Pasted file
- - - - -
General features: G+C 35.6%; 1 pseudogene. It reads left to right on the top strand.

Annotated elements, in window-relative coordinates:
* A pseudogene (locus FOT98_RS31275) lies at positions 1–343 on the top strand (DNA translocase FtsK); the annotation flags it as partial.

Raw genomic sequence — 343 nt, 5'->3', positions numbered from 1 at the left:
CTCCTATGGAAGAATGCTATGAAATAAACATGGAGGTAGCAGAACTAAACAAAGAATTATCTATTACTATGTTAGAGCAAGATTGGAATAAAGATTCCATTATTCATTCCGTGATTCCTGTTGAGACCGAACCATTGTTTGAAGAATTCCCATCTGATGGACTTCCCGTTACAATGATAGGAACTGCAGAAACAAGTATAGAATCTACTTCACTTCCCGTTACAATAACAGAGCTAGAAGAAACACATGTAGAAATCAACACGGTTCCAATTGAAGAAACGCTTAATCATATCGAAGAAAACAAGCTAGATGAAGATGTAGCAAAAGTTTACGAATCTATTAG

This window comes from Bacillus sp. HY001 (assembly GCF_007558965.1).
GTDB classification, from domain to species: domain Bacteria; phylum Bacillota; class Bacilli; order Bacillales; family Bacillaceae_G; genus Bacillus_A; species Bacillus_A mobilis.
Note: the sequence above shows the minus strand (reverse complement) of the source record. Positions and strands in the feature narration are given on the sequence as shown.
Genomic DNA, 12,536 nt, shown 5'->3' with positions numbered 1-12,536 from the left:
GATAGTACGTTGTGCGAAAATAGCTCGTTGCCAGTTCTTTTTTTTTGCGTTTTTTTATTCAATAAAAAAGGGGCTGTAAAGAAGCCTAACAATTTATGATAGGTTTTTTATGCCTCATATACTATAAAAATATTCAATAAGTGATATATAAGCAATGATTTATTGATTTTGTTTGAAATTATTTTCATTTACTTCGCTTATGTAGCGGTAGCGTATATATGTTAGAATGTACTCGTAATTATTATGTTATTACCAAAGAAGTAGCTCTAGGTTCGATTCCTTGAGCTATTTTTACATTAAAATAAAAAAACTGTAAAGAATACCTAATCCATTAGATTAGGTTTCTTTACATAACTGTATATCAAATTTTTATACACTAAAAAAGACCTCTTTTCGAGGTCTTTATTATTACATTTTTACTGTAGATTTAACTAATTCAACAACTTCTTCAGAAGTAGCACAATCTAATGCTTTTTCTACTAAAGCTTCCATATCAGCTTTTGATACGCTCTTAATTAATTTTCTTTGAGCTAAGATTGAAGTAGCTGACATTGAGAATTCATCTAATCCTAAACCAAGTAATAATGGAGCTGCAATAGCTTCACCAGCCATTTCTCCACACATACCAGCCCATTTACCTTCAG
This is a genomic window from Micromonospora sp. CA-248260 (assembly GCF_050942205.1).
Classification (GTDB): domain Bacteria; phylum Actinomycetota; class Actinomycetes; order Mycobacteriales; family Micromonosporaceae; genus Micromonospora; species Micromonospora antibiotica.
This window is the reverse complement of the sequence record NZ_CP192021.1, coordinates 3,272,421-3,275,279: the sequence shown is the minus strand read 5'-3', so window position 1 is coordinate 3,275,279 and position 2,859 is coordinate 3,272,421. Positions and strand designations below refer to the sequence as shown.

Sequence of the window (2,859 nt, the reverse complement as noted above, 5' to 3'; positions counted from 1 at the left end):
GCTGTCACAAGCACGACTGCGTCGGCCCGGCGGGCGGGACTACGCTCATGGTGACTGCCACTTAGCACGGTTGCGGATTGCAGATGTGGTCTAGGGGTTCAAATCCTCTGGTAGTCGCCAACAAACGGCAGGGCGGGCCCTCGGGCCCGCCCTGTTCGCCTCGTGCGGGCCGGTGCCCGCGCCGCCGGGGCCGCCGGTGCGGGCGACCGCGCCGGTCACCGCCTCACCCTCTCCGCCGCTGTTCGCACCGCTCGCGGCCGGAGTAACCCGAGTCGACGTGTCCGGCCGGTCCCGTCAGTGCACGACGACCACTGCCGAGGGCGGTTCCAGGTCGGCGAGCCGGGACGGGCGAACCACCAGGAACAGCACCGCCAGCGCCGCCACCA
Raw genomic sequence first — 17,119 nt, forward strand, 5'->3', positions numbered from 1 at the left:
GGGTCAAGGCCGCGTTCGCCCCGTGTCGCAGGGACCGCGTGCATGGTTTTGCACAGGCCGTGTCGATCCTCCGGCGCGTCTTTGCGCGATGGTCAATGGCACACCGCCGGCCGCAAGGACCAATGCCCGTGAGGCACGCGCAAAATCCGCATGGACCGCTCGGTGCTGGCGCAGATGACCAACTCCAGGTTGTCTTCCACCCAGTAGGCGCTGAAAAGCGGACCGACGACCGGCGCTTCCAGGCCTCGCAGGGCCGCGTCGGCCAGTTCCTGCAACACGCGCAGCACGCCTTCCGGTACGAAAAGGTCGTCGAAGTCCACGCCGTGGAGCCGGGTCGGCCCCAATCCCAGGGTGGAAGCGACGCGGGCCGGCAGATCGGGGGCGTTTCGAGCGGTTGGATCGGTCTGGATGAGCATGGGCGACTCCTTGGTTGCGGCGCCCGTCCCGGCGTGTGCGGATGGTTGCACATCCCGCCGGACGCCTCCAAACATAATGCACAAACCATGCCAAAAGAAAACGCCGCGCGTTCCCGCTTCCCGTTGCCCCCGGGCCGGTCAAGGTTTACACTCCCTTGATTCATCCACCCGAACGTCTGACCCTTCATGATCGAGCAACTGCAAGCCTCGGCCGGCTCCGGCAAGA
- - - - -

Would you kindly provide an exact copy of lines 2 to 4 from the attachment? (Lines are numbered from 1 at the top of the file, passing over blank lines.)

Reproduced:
Annotated elements, in window-relative coordinates:
* A pseudogene (locus FOT98_RS31275) lies at positions 1–343 on the top strand (DNA translocase FtsK); the annotation flags it as partial.

Raw genomic sequence — 343 nt, 5'->3', positions numbered from 1 at the left: